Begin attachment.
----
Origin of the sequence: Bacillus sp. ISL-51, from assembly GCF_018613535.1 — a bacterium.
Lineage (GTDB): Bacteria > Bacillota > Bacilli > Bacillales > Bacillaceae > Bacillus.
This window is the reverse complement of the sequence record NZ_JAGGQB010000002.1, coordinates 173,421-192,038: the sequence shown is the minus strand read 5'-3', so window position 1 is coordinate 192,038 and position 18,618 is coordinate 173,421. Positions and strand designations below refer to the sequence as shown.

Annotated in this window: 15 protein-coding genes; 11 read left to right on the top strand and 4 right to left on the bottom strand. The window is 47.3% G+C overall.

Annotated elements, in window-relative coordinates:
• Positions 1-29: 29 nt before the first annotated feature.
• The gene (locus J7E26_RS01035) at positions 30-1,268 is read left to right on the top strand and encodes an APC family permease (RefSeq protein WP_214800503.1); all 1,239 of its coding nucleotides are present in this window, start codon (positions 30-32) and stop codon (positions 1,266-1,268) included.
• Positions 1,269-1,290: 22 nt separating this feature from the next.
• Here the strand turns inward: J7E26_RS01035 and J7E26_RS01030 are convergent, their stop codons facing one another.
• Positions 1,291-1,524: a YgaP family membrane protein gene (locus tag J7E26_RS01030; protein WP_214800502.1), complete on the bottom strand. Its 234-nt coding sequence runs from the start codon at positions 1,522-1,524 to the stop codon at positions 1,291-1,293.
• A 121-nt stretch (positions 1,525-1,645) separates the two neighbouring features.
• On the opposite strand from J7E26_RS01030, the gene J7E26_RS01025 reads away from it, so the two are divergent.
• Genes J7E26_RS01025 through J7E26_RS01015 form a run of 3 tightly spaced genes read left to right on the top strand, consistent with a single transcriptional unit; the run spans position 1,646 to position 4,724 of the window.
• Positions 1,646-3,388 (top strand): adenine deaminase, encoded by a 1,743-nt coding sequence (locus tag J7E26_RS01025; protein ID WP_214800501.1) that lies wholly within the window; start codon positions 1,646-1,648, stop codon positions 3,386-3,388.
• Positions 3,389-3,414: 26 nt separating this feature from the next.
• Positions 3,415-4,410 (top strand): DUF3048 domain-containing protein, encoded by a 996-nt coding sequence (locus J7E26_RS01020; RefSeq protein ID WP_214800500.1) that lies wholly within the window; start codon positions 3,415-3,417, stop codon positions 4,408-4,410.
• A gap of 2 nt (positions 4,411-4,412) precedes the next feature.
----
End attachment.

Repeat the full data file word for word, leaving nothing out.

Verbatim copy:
Origin of the sequence: Bacillus sp. ISL-51, from assembly GCF_018613535.1 — a bacterium.
Lineage (GTDB): Bacteria > Bacillota > Bacilli > Bacillales > Bacillaceae > Bacillus.
This window is the reverse complement of the sequence record NZ_JAGGQB010000002.1, coordinates 173,421-192,038: the sequence shown is the minus strand read 5'-3', so window position 1 is coordinate 192,038 and position 18,618 is coordinate 173,421. Positions and strand designations below refer to the sequence as shown.

Annotated in this window: 15 protein-coding genes; 11 read left to right on the top strand and 4 right to left on the bottom strand. The window is 47.3% G+C overall.

Annotated elements, in window-relative coordinates:
• Positions 1-29: 29 nt before the first annotated feature.
• The gene (locus J7E26_RS01035) at positions 30-1,268 is read left to right on the top strand and encodes an APC family permease (RefSeq protein WP_214800503.1); all 1,239 of its coding nucleotides are present in this window, start codon (positions 30-32) and stop codon (positions 1,266-1,268) included.
• Positions 1,269-1,290: 22 nt separating this feature from the next.
• Here the strand turns inward: J7E26_RS01035 and J7E26_RS01030 are convergent, their stop codons facing one another.
• Positions 1,291-1,524: a YgaP family membrane protein gene (locus tag J7E26_RS01030; protein WP_214800502.1), complete on the bottom strand. Its 234-nt coding sequence runs from the start codon at positions 1,522-1,524 to the stop codon at positions 1,291-1,293.
• A 121-nt stretch (positions 1,525-1,645) separates the two neighbouring features.
• On the opposite strand from J7E26_RS01030, the gene J7E26_RS01025 reads away from it, so the two are divergent.
• Genes J7E26_RS01025 through J7E26_RS01015 form a run of 3 tightly spaced genes read left to right on the top strand, consistent with a single transcriptional unit; the run spans position 1,646 to position 4,724 of the window.
• Positions 1,646-3,388 (top strand): adenine deaminase, encoded by a 1,743-nt coding sequence (locus tag J7E26_RS01025; protein ID WP_214800501.1) that lies wholly within the window; start codon positions 1,646-1,648, stop codon positions 3,386-3,388.
• Positions 3,389-3,414: 26 nt separating this feature from the next.
• Positions 3,415-4,410 (top strand): DUF3048 domain-containing protein, encoded by a 996-nt coding sequence (locus J7E26_RS01020; RefSeq protein ID WP_214800500.1) that lies wholly within the window; start codon positions 3,415-3,417, stop codon positions 4,408-4,410.
• A gap of 2 nt (positions 4,411-4,412) precedes the next feature.